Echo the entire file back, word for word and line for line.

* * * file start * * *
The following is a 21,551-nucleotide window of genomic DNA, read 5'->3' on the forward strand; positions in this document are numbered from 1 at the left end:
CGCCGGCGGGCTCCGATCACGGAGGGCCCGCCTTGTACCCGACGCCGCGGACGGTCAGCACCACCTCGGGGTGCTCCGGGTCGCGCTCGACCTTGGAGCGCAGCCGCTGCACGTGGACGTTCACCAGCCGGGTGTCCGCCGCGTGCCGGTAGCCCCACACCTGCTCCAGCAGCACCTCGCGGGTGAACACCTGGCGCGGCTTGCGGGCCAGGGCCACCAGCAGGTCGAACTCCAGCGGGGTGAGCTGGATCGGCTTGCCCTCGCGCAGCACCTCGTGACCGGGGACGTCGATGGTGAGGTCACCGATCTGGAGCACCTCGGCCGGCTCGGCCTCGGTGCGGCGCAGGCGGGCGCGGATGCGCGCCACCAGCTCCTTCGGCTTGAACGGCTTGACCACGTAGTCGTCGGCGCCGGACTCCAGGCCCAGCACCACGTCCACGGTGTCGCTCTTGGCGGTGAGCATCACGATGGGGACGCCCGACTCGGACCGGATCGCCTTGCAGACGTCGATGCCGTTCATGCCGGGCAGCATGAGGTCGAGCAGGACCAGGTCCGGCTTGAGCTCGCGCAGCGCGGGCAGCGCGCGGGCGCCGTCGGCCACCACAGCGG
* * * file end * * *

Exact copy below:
The following is a 21,551-nucleotide window of genomic DNA, read 5'->3' on the forward strand; positions in this document are numbered from 1 at the left end:
CGCCGGCGGGCTCCGATCACGGAGGGCCCGCCTTGTACCCGACGCCGCGGACGGTCAGCACCACCTCGGGGTGCTCCGGGTCGCGCTCGACCTTGGAGCGCAGCCGCTGCACGTGGACGTTCACCAGCCGGGTGTCCGCCGCGTGCCGGTAGCCCCACACCTGCTCCAGCAGCACCTCGCGGGTGAACACCTGGCGCGGCTTGCGGGCCAGGGCCACCAGCAGGTCGAACTCCAGCGGGGTGAGCTGGATCGGCTTGCCCTCGCGCAGCACCTCGTGACCGGGGACGTCGATGGTGAGGTCACCGATCTGGAGCACCTCGGCCGGCTCGGCCTCGGTGCGGCGCAGGCGGGCGCGGATGCGCGCCACCAGCTCCTTCGGCTTGAACGGCTTGACCACGTAGTCGTCGGCGCCGGACTCCAGGCCCAGCACCACGTCCACGGTGTCGCTCTTGGCGGTGAGCATCACGATGGGGACGCCCGACTCGGACCGGATCGCCTTGCAGACGTCGATGCCGTTCATGCCGGGCAGCATGAGGTCGAGCAGGACCAGGTCCGGCTTGAGCTCGCGCAGCGCGGGCAGCGCGCGGGCGCCGTCGGCCACCACAGCGG